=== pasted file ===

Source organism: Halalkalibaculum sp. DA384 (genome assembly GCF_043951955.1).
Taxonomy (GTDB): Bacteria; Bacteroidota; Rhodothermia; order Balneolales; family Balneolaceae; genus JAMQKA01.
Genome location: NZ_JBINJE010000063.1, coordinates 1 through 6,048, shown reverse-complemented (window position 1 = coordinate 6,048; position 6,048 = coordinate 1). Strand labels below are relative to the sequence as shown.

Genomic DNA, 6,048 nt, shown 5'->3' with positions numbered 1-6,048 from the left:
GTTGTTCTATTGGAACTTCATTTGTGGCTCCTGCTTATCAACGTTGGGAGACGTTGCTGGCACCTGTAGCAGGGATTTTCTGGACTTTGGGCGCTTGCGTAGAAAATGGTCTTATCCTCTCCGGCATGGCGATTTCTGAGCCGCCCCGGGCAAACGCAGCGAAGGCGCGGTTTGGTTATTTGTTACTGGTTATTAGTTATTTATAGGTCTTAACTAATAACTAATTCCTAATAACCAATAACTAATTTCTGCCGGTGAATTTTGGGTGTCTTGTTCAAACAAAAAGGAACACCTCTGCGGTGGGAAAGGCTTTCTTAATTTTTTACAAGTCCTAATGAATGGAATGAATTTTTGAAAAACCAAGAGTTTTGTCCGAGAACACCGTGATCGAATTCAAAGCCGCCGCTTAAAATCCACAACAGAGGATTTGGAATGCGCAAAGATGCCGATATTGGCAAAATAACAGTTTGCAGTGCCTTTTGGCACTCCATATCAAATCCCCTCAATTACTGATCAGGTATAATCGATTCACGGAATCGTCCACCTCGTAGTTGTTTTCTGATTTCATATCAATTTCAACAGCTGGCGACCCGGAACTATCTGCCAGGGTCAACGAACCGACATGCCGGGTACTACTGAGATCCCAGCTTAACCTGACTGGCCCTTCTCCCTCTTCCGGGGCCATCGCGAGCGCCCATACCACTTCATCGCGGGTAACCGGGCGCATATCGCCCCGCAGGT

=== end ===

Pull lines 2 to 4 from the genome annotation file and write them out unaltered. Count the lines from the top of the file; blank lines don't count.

Taxonomy (GTDB): Bacteria; Bacteroidota; Rhodothermia; order Balneolales; family Balneolaceae; genus JAMQKA01.
Genome location: NZ_JBINJE010000063.1, coordinates 1 through 6,048, shown reverse-complemented (window position 1 = coordinate 6,048; position 6,048 = coordinate 1). Strand labels below are relative to the sequence as shown.

Genomic DNA, 6,048 nt, shown 5'->3' with positions numbered 1-6,048 from the left: